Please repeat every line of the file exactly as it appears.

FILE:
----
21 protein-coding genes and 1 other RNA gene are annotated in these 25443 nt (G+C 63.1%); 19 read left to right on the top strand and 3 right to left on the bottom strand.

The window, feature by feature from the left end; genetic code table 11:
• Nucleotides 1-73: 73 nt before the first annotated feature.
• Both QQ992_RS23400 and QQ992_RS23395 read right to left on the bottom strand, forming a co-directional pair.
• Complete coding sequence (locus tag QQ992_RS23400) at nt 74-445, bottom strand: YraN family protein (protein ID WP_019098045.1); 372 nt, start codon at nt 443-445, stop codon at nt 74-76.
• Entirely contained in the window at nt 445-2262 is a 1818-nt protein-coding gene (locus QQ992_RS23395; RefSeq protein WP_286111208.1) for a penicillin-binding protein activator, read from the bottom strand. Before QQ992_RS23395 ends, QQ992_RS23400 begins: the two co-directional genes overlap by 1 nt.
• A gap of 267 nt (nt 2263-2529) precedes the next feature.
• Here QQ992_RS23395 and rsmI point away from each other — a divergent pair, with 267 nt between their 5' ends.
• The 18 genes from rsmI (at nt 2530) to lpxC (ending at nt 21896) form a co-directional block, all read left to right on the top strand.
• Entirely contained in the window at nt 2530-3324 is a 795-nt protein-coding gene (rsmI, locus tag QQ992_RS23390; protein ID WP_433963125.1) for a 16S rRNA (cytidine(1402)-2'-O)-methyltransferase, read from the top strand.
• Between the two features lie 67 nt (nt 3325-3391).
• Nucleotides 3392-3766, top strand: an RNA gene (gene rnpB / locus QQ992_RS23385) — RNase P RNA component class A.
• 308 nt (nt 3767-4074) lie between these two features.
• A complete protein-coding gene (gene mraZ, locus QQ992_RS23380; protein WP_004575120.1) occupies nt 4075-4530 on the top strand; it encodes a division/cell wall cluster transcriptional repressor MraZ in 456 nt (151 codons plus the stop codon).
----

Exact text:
21 protein-coding genes and 1 other RNA gene are annotated in these 25443 nt (G+C 63.1%); 19 read left to right on the top strand and 3 right to left on the bottom strand.

The window, feature by feature from the left end; genetic code table 11:
• Nucleotides 1-73: 73 nt before the first annotated feature.
• Both QQ992_RS23400 and QQ992_RS23395 read right to left on the bottom strand, forming a co-directional pair.
• Complete coding sequence (locus tag QQ992_RS23400) at nt 74-445, bottom strand: YraN family protein (protein ID WP_019098045.1); 372 nt, start codon at nt 443-445, stop codon at nt 74-76.
• Entirely contained in the window at nt 445-2262 is a 1818-nt protein-coding gene (locus QQ992_RS23395; RefSeq protein WP_286111208.1) for a penicillin-binding protein activator, read from the bottom strand. Before QQ992_RS23395 ends, QQ992_RS23400 begins: the two co-directional genes overlap by 1 nt.
• A gap of 267 nt (nt 2263-2529) precedes the next feature.
• Here QQ992_RS23395 and rsmI point away from each other — a divergent pair, with 267 nt between their 5' ends.
• The 18 genes from rsmI (at nt 2530) to lpxC (ending at nt 21896) form a co-directional block, all read left to right on the top strand.
• Entirely contained in the window at nt 2530-3324 is a 795-nt protein-coding gene (rsmI, locus tag QQ992_RS23390; protein ID WP_433963125.1) for a 16S rRNA (cytidine(1402)-2'-O)-methyltransferase, read from the top strand.
• Between the two features lie 67 nt (nt 3325-3391).
• Nucleotides 3392-3766, top strand: an RNA gene (gene rnpB / locus QQ992_RS23385) — RNase P RNA component class A.
• 308 nt (nt 3767-4074) lie between these two features.
• A complete protein-coding gene (gene mraZ, locus QQ992_RS23380; protein WP_004575120.1) occupies nt 4075-4530 on the top strand; it encodes a division/cell wall cluster transcriptional repressor MraZ in 456 nt (151 codons plus the stop codon).